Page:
Artport’s non-profit gallery aspires to create a supportive and experimental environment for artists and curators. The gallery program includes exhibitions initiated by independent curators and shows with Artport-affiliated artists
Artport's artists-in-residence group exhibition2.9.2023-18.11.2023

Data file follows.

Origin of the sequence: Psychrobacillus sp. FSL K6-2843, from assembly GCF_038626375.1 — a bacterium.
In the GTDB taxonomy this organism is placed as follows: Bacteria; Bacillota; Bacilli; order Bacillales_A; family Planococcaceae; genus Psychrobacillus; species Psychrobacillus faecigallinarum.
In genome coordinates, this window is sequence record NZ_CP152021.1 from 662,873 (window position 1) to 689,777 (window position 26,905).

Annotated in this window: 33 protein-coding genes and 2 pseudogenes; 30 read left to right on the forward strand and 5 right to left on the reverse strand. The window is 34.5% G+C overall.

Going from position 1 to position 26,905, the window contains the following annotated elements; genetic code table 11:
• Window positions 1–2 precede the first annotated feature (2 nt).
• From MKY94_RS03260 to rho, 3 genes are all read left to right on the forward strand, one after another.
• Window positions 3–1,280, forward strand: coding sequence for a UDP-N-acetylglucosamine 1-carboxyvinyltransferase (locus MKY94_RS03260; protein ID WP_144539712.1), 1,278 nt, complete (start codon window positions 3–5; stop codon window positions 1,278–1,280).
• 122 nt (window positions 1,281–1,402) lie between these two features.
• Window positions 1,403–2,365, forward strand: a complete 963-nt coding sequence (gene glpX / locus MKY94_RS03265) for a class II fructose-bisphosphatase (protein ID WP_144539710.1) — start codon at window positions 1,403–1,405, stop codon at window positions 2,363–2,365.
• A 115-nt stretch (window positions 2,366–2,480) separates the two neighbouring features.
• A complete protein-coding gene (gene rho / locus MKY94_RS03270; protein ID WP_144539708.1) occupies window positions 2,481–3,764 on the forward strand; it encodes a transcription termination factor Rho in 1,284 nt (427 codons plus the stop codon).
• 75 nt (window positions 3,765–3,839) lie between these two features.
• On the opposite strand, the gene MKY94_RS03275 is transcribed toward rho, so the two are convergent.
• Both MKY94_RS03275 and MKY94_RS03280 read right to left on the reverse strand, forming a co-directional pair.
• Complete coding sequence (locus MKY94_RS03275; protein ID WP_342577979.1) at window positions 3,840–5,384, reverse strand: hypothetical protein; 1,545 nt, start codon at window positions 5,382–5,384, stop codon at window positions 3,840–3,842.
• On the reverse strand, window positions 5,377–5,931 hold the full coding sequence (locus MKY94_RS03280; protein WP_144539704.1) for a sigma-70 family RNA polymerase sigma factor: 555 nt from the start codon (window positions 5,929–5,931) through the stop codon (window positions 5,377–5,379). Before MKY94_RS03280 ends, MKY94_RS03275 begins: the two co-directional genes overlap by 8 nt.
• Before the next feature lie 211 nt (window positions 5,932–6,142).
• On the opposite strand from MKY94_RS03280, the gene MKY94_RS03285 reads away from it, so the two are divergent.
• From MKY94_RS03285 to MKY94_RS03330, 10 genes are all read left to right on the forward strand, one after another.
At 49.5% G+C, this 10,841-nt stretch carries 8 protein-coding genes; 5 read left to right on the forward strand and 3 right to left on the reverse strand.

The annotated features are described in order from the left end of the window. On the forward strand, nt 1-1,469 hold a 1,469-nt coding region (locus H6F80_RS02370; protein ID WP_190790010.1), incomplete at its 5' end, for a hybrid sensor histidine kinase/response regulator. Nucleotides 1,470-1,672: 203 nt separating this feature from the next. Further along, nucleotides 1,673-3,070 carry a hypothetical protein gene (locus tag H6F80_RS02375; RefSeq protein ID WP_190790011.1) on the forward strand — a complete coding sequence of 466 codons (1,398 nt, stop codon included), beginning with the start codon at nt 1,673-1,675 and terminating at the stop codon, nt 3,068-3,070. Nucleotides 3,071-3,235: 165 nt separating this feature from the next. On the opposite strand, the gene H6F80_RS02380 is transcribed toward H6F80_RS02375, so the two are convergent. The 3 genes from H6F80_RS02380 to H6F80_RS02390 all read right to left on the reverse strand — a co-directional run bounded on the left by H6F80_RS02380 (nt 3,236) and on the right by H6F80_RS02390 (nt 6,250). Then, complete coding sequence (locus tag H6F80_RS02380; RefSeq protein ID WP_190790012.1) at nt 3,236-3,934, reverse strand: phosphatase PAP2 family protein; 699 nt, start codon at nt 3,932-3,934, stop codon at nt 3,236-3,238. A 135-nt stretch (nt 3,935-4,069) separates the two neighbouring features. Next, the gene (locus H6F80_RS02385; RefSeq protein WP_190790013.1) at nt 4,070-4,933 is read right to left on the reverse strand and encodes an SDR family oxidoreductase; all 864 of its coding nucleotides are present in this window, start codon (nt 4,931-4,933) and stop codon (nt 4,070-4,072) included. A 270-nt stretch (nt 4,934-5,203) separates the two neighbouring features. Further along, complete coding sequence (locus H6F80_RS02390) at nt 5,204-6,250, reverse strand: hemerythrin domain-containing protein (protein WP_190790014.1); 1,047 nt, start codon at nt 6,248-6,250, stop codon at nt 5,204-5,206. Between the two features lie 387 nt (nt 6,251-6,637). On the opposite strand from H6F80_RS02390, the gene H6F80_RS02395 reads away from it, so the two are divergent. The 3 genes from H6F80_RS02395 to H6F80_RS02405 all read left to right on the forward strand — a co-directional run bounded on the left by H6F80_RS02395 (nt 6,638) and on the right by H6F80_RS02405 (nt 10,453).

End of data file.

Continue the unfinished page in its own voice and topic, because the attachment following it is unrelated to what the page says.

Nonfinito 2023, the year-end exhibition of Artport's residency program, marks ten years of activity since the inception of Artport Art Center. A decade of studios for artists from Israel and abroad, of exhibitions and events, books, films, thoughts, and conversations. A decade of support for art and artists. Since the program's first year, every residency year ends with an edition of "Nonfinito," which took its name from a series of unfinished sculptures by several Renaissance masters, including Michelangelo and Donatello, indicating a conscious desire to present ideas in various stages of development. In this sense, "Nonfinito" is not a final exhibition or a conclusion, but an exhibition that aims to facilitate concepts and experiments, as a natural continuation of what took place in the studios on the building's top two floors. The current show was conceived in dramatic, stormy days of internal and external disconcert. In a time of uncertainty regarding our place and reality, many of the featured works introduce alternative realms, at times utopian. For the most part, they contain only a fleeting reminder of the human presence that passed through them. Ira Eduardovna returns to the moment when her parents sold their apartment in Uzbekistan. With the little money they received, they bought prints by a Soviet painter and an antique shotgun, hoping to sell them in Israel and buy themselves a new house. Thirty years later, Eduardovna revisits the items that have never been sold, trying to turn them into marketable art and reobtain their lost value for their own sake and for her parents. Yael Efrati distills an urban memory from the architectural and human moments that comprise it. A key left for the guests is embedded in the entrance carpet at the end of the ramp leading to an apartment; handprints are seen on the graphite-coated bars, of the children who hung on them; piles of cat food are waiting in the corner for the real owners of these streets. Chen Cohen explores the possibilities inherent in matter compared to the photography that accompanies it. Alongside a photograph that traces therapeutic movements without a patient, she presents new sculptural works that probe objects and elements surrounding her—a vase, a rack, her own body parts—while emptying them of their power and meaning. Lee Nevo creates a parasitic cell. It leeches on the gallery walls to make a back space of sorts, which also functions as a confessional, offering a private experience within the public space of the gallery. Avner Pinchover seeks to convert one form of energy to another, to breach physical and mental boundaries. He throws chairs against a wall, a stone against glass, shoots fluorescent lights at high voltage power lines, pushes the metal shutters of the security room in an unfinished floor, crashes his own body against a plaster wall. The moment of contact is the moment of explosion, and the moment of explosion is a moment of pleasure and transition—from one type of energy to a different one, from heat to light, from motion to fracture. Hillel Roman built an image-displaying apparatus. The images appear one by one, shining in phosphorous green, like a radar or a night vision device, only to fade away and be replaced by new, brighter images. Like Roman's charcoal drawings, the flood of AI-generated images conjures up, or maybe dreams, over and over, about a pined for distant destination, a utopian city, which the viewer is either approaching or fleeing.